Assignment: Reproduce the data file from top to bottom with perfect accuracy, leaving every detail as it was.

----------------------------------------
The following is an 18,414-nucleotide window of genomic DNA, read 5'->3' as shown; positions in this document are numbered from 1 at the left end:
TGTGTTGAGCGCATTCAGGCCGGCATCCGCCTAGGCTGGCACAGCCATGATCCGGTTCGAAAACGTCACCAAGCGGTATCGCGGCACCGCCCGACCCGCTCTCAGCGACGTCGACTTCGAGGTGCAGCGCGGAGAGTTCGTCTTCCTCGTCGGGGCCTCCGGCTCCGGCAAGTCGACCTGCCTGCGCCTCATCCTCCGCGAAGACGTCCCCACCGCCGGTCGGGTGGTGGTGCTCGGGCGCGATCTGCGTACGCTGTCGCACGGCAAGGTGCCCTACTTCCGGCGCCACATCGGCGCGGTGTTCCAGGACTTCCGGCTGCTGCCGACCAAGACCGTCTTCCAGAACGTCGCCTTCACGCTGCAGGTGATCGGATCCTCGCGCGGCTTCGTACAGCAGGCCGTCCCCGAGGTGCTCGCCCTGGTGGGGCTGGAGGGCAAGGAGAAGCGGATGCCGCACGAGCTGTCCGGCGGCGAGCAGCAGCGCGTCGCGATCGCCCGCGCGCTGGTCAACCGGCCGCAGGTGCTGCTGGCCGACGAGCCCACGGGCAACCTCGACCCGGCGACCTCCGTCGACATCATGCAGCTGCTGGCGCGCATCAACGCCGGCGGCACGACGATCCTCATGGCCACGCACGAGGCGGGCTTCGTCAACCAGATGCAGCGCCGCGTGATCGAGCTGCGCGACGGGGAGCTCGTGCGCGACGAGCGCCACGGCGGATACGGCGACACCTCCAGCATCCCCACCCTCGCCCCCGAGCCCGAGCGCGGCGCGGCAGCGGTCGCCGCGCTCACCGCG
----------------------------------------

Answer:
The following is an 18,414-nucleotide window of genomic DNA, read 5'->3' as shown; positions in this document are numbered from 1 at the left end:
TGTGTTGAGCGCATTCAGGCCGGCATCCGCCTAGGCTGGCACAGCCATGATCCGGTTCGAAAACGTCACCAAGCGGTATCGCGGCACCGCCCGACCCGCTCTCAGCGACGTCGACTTCGAGGTGCAGCGCGGAGAGTTCGTCTTCCTCGTCGGGGCCTCCGGCTCCGGCAAGTCGACCTGCCTGCGCCTCATCCTCCGCGAAGACGTCCCCACCGCCGGTCGGGTGGTGGTGCTCGGGCGCGATCTGCGTACGCTGTCGCACGGCAAGGTGCCCTACTTCCGGCGCCACATCGGCGCGGTGTTCCAGGACTTCCGGCTGCTGCCGACCAAGACCGTCTTCCAGAACGTCGCCTTCACGCTGCAGGTGATCGGATCCTCGCGCGGCTTCGTACAGCAGGCCGTCCCCGAGGTGCTCGCCCTGGTGGGGCTGGAGGGCAAGGAGAAGCGGATGCCGCACGAGCTGTCCGGCGGCGAGCAGCAGCGCGTCGCGATCGCCCGCGCGCTGGTCAACCGGCCGCAGGTGCTGCTGGCCGACGAGCCCACGGGCAACCTCGACCCGGCGACCTCCGTCGACATCATGCAGCTGCTGGCGCGCATCAACGCCGGCGGCACGACGATCCTCATGGCCACGCACGAGGCGGGCTTCGTCAACCAGATGCAGCGCCGCGTGATCGAGCTGCGCGACGGGGAGCTCGTGCGCGACGAGCGCCACGGCGGATACGGCGACACCTCCAGCATCCCCACCCTCGCCCCCGAGCCCGAGCGCGGCGCGGCAGCGGTCGCCGCGCTCACCGCG